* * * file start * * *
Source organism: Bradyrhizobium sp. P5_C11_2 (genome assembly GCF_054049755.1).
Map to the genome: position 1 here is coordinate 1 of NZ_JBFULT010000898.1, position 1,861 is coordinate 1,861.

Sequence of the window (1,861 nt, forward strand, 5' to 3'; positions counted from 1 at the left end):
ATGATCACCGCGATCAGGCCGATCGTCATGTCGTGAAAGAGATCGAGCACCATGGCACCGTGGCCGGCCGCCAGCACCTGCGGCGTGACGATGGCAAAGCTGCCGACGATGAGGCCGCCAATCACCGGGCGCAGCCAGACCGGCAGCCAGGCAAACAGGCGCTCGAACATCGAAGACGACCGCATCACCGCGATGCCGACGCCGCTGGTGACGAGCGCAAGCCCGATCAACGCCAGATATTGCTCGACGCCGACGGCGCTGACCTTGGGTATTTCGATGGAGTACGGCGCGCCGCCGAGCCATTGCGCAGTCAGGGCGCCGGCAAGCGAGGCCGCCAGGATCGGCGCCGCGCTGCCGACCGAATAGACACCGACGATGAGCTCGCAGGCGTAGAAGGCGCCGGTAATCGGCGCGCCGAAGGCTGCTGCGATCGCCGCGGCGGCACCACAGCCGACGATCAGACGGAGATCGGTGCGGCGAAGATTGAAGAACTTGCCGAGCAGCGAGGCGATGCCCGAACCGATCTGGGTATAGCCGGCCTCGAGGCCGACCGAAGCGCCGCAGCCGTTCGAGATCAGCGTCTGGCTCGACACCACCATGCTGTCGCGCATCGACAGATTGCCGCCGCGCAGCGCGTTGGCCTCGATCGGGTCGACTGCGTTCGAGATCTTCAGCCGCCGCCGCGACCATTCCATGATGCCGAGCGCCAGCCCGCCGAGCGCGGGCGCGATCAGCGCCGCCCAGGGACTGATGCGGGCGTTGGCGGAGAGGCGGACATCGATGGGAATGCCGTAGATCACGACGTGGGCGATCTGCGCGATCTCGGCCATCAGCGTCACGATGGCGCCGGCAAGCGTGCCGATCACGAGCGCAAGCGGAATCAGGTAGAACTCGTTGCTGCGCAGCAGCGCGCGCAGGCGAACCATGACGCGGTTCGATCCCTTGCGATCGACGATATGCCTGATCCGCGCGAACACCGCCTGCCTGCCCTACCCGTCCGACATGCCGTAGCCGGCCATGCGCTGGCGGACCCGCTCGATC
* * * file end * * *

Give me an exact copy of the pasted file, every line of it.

Source organism: Bradyrhizobium sp. P5_C11_2 (genome assembly GCF_054049755.1).
Map to the genome: position 1 here is coordinate 1 of NZ_JBFULT010000898.1, position 1,861 is coordinate 1,861.

Sequence of the window (1,861 nt, forward strand, 5' to 3'; positions counted from 1 at the left end):
ATGATCACCGCGATCAGGCCGATCGTCATGTCGTGAAAGAGATCGAGCACCATGGCACCGTGGCCGGCCGCCAGCACCTGCGGCGTGACGATGGCAAAGCTGCCGACGATGAGGCCGCCAATCACCGGGCGCAGCCAGACCGGCAGCCAGGCAAACAGGCGCTCGAACATCGAAGACGACCGCATCACCGCGATGCCGACGCCGCTGGTGACGAGCGCAAGCCCGATCAACGCCAGATATTGCTCGACGCCGACGGCGCTGACCTTGGGTATTTCGATGGAGTACGGCGCGCCGCCGAGCCATTGCGCAGTCAGGGCGCCGGCAAGCGAGGCCGCCAGGATCGGCGCCGCGCTGCCGACCGAATAGACACCGACGATGAGCTCGCAGGCGTAGAAGGCGCCGGTAATCGGCGCGCCGAAGGCTGCTGCGATCGCCGCGGCGGCACCACAGCCGACGATCAGACGGAGATCGGTGCGGCGAAGATTGAAGAACTTGCCGAGCAGCGAGGCGATGCCCGAACCGATCTGGGTATAGCCGGCCTCGAGGCCGACCGAAGCGCCGCAGCCGTTCGAGATCAGCGTCTGGCTCGACACCACCATGCTGTCGCGCATCGACAGATTGCCGCCGCGCAGCGCGTTGGCCTCGATCGGGTCGACTGCGTTCGAGATCTTCAGCCGCCGCCGCGACCATTCCATGATGCCGAGCGCCAGCCCGCCGAGCGCGGGCGCGATCAGCGCCGCCCAGGGACTGATGCGGGCGTTGGCGGAGAGGCGGACATCGATGGGAATGCCGTAGATCACGACGTGGGCGATCTGCGCGATCTCGGCCATCAGCGTCACGATGGCGCCGGCAAGCGTGCCGATCACGAGCGCAAGCGGAATCAGGTAGAACTCGTTGCTGCGCAGCAGCGCGCGCAGGCGAACCATGACGCGGTTCGATCCCTTGCGATCGACGATATGCCTGATCCGCGCGAACACCGCCTGCCTGCCCTACCCGTCCGACATGCCGTAGCCGGCCATGCGCTGGCGGACCCGCTCGATC